India - Day 1

After a slightly turbulent four and a half hour flight to Kolkata from Singapore we touched down just after 8.30pm local time (11pm Perth Time). A bus took us to our hotel and while we were waiting for it to arrive we started to get a taste for the hustle and bustle of the "first city in India to have wi-fi" (according to the billboards). "Vintage" taxis "honked" their way around the airport terminal and there was the constant movement of people. All the luggage (including 10 boxes of donations) was boarded onto the mini bus. Over half of the bus was filled, and then the 12 members of the Riverview India Impact trip, weary from a long day of travelling, boarded. 

The traffic conditions on the way into the city were far removed from what we are used to in Perth. Traffic lights are a mere suggestion to the impatient drivers, cars, motorbikes and autos overtook our cab on the inside lane while tooting their horns. There were amusing things being advertised on the billboards. Everything from plywood to IVF!

When we arrived at our hotel, "Eslplanade Chambers", we were greeted by lovely men who willingly unloaded our cases and boxes and took them into the hotel. Then we met in one of the rooms, enjoyed a cup of "cha" and discussed the events to occur tomorrow, our first day.

Karen started the day with a devotion based on Micah 6:8:

"He has shown you mortals what is good, and what does  the Lord require of you? To act justly and to love mercy and to walk humbly with your God." 

We were challenged to be God's feet and take His good news into all the places we were to visit during the course of the day. 

The first experience of the day was walking to the train station. We negotiated dangerous footpaths, sleeping dogs, and stalls selling all manner of goods. After being reminded that absolutely no photos could be taken in the train station,  we were provided with a token to allow us to enter the station platforms. When the packed train rolled into the station we pushed our way on for a quick journey to the stop nearest Freeset.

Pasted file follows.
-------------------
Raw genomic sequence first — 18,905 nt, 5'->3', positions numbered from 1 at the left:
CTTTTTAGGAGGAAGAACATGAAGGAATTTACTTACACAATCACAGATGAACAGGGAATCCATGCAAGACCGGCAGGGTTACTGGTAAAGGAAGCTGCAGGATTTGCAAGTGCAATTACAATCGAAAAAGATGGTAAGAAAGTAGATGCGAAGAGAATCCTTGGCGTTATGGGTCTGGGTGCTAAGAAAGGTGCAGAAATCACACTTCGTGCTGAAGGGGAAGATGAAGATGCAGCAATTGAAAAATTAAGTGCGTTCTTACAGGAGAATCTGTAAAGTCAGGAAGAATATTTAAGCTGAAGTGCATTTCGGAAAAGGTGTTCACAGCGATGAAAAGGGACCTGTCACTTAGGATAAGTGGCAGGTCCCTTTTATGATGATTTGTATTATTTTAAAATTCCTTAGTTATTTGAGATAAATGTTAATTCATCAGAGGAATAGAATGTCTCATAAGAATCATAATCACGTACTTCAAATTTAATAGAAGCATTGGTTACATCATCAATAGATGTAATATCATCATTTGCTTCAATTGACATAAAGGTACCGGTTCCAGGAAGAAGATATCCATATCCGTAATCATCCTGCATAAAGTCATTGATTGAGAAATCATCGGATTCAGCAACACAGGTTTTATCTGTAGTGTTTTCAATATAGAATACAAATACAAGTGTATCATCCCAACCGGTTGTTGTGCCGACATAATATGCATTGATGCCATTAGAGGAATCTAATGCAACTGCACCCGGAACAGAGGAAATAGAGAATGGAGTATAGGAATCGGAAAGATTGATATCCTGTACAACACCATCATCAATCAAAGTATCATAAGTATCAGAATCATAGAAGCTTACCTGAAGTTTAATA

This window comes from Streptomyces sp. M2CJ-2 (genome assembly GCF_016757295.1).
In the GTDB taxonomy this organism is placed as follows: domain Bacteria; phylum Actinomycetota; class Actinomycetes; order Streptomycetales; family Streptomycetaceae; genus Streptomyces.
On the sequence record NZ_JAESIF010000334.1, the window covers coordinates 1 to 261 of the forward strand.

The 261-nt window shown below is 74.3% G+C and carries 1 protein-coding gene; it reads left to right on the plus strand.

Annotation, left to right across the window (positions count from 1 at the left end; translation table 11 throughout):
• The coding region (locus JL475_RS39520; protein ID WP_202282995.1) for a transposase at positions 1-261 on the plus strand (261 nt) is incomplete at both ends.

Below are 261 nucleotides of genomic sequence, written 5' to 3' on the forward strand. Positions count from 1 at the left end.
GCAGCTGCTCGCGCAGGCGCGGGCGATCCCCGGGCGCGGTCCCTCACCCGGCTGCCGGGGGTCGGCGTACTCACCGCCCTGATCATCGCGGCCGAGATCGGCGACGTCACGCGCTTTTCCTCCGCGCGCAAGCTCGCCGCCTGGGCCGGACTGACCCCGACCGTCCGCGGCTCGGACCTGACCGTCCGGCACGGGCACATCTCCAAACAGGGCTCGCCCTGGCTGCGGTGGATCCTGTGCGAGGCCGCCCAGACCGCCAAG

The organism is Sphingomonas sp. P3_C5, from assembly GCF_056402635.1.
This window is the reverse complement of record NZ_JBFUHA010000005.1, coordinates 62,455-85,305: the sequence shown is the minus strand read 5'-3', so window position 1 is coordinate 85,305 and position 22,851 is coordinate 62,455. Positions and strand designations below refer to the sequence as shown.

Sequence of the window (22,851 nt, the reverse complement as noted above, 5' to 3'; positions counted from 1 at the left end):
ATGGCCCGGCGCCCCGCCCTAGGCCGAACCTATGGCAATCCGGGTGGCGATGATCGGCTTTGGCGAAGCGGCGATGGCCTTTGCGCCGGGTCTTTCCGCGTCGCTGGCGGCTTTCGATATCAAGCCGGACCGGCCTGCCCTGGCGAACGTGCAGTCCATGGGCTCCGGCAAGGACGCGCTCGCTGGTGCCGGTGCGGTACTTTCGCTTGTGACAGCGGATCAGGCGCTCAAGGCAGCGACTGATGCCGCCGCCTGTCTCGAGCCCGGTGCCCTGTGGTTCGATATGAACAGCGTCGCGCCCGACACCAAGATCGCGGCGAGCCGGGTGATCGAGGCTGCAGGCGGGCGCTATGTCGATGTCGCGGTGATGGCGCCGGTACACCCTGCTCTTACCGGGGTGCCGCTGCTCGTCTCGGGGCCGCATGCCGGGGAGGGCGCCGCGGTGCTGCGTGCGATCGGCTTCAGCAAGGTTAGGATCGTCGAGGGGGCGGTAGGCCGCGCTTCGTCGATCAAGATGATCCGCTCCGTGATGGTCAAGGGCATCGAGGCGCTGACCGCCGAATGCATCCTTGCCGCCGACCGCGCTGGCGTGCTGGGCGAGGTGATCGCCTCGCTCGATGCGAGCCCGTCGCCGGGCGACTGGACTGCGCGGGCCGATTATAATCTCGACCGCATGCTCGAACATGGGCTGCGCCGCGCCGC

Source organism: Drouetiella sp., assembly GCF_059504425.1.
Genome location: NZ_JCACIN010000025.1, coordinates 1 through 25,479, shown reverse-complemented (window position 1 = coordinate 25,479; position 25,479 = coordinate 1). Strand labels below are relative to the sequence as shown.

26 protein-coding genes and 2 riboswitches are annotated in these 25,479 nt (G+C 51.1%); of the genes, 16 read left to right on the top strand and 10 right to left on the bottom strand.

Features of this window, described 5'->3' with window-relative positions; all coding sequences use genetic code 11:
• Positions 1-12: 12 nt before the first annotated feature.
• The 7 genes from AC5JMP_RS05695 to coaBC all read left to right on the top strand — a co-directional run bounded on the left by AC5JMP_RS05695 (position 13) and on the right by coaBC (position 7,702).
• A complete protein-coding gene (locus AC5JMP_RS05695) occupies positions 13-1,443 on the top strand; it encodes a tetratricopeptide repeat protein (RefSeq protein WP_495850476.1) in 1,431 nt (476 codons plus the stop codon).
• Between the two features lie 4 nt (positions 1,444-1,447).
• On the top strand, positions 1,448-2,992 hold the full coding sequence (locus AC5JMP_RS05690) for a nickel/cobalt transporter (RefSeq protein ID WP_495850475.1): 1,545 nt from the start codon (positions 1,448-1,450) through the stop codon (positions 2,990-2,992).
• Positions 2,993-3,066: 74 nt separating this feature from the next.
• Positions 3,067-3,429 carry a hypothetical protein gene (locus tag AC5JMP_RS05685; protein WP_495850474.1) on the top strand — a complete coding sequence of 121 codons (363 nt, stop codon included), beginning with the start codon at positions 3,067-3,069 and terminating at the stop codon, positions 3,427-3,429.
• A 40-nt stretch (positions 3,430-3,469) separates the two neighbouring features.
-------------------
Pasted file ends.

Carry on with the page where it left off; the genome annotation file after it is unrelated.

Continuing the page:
The sensory overload continued after disembarking. We walked through narrow streets amazed at the sights and snapping photos of women washing garments on the kerbside, men being given a haircut on the footpath, and artisans building floats for a forthcoming parade. Eventually we arrived at Freeset in time for their daily time of devotion. We found a place to sit as inconspicuously as possible and slowly all the workers filtered in.  Before long over 200 children and adults filled the Freeset courtyard. It was great to see Alyxa and Caleb with Jeshua. The service was not in English, but we recognised the tune of one of the songs. Everyone was obviously enjoying themselves as they clapped along, and laughed when the animated worship leader made some cool moves. 

As everyone went back to work, our group split into two smaller groups and headed off on a tour of the Freeset complex which was a hive of activity. Each aspect of the beautiful bags and T shirts that are made from scratch there, are the responsibility of different teams comprising the Freeset crew. Each detail is meticulously coordinated. Each person is patiently trained to capitalise on their strengths. The love, peace and freedom was palpable throughout the buildings, and when it came time to buy some souvenirs we all went into a shopping frenzy.